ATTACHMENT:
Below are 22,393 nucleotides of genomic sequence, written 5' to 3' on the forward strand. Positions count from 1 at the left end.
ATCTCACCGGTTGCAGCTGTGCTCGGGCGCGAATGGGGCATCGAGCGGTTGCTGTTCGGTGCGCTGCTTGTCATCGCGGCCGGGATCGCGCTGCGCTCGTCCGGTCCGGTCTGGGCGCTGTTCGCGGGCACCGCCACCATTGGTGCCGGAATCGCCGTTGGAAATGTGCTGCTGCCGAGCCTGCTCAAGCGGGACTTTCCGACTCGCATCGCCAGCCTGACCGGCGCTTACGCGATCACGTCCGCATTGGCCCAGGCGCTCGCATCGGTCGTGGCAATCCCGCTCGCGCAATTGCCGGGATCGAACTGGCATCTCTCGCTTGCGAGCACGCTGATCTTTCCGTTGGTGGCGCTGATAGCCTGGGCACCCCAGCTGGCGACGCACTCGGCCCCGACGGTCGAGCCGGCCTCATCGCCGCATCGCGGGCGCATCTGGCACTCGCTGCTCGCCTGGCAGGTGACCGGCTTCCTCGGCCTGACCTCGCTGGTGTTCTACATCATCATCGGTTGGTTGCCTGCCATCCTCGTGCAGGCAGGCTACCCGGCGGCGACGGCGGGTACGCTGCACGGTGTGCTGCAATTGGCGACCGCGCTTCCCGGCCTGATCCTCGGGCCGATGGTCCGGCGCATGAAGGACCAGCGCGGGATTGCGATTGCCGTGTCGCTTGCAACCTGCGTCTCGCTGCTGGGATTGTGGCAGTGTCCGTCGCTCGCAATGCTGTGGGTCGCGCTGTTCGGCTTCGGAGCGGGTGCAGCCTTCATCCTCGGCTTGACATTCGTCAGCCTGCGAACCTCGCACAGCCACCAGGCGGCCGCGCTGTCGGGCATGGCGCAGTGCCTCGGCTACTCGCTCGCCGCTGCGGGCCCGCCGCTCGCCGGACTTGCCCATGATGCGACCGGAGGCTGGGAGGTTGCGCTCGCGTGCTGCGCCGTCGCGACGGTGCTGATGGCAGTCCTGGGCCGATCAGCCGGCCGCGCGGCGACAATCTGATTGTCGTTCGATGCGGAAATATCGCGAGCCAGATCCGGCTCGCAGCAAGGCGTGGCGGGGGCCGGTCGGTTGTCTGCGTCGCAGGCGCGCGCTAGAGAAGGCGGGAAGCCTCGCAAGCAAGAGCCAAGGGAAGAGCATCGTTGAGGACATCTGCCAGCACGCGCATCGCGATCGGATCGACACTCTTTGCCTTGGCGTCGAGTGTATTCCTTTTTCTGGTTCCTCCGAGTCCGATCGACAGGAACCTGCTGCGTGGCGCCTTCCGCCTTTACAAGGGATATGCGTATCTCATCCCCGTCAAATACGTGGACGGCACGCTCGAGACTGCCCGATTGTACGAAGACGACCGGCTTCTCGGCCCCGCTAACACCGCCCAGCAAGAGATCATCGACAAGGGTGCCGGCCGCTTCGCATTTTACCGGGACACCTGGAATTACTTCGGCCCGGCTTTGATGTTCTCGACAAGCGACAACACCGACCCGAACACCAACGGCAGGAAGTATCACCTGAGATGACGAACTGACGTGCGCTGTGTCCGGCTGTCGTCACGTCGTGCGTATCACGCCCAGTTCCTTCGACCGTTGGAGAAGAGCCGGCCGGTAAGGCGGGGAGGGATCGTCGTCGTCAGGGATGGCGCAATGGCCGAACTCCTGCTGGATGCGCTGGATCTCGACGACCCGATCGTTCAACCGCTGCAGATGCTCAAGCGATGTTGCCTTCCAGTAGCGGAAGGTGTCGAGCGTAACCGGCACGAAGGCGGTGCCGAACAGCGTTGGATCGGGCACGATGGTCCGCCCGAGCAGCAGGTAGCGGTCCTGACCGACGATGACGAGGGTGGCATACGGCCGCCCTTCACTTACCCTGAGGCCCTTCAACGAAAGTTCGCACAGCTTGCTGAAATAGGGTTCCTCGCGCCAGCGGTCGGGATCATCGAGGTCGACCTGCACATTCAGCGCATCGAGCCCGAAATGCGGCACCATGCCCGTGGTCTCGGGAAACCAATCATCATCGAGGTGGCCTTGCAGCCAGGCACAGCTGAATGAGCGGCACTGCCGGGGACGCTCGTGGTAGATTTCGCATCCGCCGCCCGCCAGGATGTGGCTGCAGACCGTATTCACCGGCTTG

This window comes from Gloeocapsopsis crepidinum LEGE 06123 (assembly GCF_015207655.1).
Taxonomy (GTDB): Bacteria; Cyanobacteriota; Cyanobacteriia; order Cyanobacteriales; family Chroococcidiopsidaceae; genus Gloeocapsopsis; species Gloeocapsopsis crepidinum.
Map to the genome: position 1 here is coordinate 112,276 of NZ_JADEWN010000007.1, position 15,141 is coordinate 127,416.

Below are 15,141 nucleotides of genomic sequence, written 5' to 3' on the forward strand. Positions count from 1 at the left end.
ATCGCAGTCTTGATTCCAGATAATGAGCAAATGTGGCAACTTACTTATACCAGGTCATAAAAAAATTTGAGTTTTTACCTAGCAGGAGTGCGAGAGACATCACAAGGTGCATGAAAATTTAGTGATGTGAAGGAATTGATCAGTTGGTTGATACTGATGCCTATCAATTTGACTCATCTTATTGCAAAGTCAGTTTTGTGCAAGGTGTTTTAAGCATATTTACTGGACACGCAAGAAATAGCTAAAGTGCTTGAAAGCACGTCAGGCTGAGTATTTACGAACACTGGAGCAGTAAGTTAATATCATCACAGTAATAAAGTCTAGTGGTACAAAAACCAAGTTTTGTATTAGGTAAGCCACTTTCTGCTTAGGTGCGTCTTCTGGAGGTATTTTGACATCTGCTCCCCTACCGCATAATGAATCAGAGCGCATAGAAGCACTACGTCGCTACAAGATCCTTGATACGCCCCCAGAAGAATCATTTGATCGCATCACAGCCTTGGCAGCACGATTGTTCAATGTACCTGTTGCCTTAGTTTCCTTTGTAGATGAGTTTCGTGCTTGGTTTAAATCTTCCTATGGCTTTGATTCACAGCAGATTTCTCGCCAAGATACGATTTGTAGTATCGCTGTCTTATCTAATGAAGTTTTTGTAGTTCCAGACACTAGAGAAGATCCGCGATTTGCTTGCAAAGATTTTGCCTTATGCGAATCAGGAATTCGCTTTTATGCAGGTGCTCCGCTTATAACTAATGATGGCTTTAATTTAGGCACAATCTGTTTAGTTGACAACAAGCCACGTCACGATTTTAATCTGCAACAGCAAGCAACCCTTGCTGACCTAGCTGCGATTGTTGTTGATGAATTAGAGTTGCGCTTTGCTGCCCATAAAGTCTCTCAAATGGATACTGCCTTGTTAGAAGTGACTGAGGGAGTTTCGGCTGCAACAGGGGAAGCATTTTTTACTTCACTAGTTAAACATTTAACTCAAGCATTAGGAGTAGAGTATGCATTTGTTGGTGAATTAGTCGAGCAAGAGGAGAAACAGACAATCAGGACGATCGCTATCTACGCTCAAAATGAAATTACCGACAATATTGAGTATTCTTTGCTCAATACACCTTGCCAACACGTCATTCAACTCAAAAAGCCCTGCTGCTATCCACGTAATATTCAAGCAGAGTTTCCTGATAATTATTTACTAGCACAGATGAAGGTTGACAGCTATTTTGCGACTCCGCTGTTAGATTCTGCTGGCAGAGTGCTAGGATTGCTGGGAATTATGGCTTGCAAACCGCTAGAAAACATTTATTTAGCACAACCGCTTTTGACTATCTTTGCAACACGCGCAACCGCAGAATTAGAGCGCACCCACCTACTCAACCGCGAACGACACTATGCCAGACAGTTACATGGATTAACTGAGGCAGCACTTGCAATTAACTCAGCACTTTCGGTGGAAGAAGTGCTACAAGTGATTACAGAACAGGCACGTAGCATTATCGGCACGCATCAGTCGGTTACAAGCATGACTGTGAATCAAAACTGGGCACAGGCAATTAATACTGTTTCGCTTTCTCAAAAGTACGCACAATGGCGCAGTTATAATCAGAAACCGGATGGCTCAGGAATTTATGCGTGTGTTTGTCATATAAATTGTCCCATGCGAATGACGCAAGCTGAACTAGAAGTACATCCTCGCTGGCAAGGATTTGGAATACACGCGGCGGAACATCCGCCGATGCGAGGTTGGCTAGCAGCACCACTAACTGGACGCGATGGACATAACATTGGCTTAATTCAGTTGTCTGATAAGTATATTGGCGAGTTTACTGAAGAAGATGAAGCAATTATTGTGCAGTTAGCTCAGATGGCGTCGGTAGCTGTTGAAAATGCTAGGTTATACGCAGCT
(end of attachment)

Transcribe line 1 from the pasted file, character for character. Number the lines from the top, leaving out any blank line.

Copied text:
Below are 22,393 nucleotides of genomic sequence, written 5' to 3' on the forward strand. Positions count from 1 at the left end.